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It is on In the Parlour (2006/7), a sequence of public research events by the company Hancock and Kelly Live taking place in a tattoo saloon in Nottingham, UK. The events “explore the way one body may embody the memory of an Other, and how bodies may hold or fail to hold each other to account.” During the collaborative performance In the Parlour, Traci Kelly’s back is being tattooed a design taken from a hallway wallpaper in her collaborator Richard Hancock’s childhood decaying home and the audience begin to exchange their own memories disclosing the place these memories were hidden in their bodies. The hallway itself associates “that transitional space through which bodies pass on their way to other destinations.”

Eating Skins starts with Richard describing his childhood memories of the wallpaper with sprawling flowers that aroused curiosity at times of light play on it. Simultaneously, he talks about the unbearable skin conditions he suffered when a child and translates the beauty of the wallpaper’s surface spectacle to a terrifying play upon his own skin: “When the feet were gently patted with a dry towel, the skinless toes would send tiny beads of fluid to the surface that would catch the light and glisten like the salt crystals [dampness seeping through] on the wall. I pictured my grandmother and her expenditure of energy as she revisited the same spots of wallpaper, reapplying them each time they fell away. In the end, paper and fleshy skins were both destined to be shed.” To avoid fingerprints, Richard exposed his back skin to sense the flocking texture of the flowers—a touch that was brought by a prickling irritation too.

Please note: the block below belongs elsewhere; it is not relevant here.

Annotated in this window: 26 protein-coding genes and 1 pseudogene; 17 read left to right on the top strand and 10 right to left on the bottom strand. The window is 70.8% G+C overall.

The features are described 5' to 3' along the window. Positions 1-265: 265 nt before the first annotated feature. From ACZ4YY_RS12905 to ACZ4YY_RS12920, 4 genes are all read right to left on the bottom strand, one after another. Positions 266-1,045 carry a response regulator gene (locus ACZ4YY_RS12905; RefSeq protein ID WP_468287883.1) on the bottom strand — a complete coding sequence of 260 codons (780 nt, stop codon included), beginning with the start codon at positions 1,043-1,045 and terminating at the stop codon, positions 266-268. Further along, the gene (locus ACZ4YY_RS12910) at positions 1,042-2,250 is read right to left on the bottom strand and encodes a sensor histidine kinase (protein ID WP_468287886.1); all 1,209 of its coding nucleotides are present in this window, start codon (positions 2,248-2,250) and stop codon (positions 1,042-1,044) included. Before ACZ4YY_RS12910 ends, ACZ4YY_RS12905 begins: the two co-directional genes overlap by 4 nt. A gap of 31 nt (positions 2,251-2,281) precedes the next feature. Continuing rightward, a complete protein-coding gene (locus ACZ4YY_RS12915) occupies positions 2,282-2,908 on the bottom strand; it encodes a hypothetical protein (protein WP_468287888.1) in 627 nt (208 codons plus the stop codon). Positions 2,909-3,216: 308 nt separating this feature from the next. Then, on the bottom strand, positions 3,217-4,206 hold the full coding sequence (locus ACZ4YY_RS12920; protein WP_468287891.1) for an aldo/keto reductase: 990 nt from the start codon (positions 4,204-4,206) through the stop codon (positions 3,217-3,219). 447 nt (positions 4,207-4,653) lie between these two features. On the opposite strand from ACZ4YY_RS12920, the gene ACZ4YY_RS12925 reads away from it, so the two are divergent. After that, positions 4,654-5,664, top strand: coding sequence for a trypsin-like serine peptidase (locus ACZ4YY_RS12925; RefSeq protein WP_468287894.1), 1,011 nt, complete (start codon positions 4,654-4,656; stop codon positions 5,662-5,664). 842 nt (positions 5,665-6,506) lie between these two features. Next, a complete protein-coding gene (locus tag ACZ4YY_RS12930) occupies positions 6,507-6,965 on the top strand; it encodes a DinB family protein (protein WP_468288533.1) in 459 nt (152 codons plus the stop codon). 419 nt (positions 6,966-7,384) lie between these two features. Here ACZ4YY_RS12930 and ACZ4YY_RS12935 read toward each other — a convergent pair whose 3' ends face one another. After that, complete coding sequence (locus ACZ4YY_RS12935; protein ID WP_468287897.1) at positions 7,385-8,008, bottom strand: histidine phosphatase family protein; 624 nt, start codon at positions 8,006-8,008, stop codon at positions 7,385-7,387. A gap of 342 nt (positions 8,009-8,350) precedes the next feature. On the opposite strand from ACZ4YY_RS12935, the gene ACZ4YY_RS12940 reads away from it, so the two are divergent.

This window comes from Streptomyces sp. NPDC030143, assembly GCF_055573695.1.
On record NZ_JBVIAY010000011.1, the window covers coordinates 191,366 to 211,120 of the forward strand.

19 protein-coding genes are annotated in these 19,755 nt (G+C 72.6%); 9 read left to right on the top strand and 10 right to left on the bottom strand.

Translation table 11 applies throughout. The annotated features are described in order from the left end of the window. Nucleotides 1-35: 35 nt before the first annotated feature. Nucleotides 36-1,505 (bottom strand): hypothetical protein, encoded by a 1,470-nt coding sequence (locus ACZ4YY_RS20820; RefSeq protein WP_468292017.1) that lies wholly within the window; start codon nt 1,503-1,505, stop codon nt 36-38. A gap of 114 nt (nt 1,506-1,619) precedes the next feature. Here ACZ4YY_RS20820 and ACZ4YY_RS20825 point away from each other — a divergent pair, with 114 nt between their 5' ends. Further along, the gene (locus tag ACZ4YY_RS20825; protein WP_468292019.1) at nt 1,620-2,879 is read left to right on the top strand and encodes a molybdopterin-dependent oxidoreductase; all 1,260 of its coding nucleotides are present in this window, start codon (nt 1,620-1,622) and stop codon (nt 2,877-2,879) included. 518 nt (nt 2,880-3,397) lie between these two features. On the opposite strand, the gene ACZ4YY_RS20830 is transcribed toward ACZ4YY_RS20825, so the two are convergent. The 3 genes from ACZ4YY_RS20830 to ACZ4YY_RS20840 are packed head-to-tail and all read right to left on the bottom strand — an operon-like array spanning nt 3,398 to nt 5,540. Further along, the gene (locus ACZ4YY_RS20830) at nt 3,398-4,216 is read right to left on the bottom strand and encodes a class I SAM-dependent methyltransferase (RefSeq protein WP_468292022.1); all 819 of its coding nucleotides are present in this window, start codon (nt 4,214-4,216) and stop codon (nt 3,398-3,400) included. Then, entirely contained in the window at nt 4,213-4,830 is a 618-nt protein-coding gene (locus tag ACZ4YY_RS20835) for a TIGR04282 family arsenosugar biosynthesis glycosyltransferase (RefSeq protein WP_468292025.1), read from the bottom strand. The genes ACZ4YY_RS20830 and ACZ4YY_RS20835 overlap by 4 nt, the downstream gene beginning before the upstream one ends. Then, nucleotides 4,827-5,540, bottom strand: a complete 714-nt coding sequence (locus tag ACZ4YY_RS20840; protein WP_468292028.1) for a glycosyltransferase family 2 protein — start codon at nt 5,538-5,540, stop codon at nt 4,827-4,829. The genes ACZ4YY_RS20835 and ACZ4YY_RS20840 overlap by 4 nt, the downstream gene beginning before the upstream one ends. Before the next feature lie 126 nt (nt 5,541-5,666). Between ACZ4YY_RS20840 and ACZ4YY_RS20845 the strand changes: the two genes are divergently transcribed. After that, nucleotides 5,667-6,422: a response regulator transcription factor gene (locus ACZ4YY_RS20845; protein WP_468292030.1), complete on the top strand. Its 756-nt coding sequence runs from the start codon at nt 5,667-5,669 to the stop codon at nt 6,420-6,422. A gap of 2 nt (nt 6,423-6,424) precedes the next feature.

The tattoo needles on Kelly’s back etch Richard’s memory (ink-memory) into her skin resembling the prickles of the floral patchwork of the wallpaper—ingestion and relocation of a bodily memory into Kelly’s interiority. Kelly, quoting Rosi Braidotti, sees a [re]figuration in this like complex interaction of levels of subjectivity or shifting subject positions loaded with potentials: “The body as mark of the embodied nature of the subject thus becomes the site of proliferating discourses and forms of knowledge, and of normativity.” Rather than being eaten or appropriated, as Sara Ahmed and Jackie Stacey argue Elspeth Probyn’s notion on eating skin, it is an intimate encounter and then transformation of the border between self and other. Kelly also assimilates these borders (as sites of contestation) to skin prone to re-arrangement and dissolution over time.


Kelly, Traci. “Eating Skins: Paper, Ink and Flesh in Six Courses.” Nyx. A Noctournal, Issue 8: Skin (2013): 40–49.